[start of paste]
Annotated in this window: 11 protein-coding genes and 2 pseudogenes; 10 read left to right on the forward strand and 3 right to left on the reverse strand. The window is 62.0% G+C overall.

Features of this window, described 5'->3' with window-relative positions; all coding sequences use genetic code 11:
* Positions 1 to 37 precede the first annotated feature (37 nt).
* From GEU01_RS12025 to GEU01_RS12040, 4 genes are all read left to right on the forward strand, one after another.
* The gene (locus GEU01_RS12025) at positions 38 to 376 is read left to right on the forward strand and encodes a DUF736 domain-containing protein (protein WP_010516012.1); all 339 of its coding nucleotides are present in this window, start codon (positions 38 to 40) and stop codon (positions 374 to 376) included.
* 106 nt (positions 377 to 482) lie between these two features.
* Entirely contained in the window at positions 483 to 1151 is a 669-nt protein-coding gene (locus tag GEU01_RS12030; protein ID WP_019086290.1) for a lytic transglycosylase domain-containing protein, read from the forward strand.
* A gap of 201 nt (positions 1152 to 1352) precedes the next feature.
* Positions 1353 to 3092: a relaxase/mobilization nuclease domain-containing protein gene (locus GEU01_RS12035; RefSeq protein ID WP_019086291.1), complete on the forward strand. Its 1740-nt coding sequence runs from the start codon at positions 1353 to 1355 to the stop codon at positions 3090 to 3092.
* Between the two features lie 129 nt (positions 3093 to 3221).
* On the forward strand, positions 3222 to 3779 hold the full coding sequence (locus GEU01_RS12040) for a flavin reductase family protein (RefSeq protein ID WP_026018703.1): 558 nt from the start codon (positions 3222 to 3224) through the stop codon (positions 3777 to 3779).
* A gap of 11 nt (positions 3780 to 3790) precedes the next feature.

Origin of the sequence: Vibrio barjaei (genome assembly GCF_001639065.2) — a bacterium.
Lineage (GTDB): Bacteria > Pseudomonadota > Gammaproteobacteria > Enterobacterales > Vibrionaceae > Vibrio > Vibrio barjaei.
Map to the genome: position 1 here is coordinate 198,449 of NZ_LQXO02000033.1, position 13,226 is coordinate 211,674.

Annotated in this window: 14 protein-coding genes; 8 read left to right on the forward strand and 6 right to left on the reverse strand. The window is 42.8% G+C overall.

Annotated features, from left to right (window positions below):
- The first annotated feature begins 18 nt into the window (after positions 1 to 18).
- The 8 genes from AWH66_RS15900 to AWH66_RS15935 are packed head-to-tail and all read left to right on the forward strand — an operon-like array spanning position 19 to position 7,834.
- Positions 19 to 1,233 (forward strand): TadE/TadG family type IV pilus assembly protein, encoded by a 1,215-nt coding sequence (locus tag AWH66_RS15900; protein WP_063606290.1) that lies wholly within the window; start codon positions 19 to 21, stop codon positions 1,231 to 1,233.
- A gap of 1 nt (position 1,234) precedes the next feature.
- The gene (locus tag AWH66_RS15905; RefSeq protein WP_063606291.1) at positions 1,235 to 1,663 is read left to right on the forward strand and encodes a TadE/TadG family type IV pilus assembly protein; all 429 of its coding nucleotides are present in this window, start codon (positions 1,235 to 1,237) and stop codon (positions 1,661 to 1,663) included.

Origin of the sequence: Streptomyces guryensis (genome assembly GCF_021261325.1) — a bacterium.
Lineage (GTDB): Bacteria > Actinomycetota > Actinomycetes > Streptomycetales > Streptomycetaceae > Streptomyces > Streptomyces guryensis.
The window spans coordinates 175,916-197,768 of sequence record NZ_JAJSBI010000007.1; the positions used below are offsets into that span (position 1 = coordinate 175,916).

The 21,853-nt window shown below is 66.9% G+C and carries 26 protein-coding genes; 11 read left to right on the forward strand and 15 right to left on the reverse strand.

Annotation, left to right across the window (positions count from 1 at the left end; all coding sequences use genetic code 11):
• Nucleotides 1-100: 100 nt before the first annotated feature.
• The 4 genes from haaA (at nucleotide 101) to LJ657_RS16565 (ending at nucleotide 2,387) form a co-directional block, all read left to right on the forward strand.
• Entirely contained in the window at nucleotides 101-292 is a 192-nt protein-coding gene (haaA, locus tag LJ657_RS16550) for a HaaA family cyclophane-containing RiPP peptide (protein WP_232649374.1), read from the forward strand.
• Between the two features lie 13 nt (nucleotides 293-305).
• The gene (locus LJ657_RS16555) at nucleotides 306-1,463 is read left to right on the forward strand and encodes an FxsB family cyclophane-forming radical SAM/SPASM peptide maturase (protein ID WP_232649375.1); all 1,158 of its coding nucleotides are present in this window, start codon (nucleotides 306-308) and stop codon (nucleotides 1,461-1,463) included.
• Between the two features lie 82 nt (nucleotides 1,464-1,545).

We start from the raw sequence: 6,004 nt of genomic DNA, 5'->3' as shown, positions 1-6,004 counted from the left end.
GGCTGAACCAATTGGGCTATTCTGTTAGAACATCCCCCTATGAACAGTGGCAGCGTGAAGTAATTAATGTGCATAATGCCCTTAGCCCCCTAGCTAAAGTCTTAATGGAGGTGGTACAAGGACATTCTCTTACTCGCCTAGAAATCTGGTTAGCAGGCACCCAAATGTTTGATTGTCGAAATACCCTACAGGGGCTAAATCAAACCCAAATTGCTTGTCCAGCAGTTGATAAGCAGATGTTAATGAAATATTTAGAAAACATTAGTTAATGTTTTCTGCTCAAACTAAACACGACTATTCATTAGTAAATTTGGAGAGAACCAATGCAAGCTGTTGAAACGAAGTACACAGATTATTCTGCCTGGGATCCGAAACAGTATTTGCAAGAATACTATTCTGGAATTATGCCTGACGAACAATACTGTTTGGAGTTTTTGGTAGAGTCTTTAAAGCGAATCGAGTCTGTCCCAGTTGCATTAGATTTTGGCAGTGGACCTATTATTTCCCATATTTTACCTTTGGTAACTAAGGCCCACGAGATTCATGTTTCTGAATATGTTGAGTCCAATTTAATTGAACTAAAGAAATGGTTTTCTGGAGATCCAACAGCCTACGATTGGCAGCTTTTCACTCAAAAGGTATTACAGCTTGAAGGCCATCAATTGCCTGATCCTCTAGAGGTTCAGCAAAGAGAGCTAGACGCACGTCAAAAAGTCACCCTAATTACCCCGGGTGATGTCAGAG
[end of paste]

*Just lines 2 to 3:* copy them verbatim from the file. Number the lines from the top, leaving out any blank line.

Features of this window, described 5'->3' with window-relative positions; all coding sequences use genetic code 11:
* Positions 1 to 37 precede the first annotated feature (37 nt).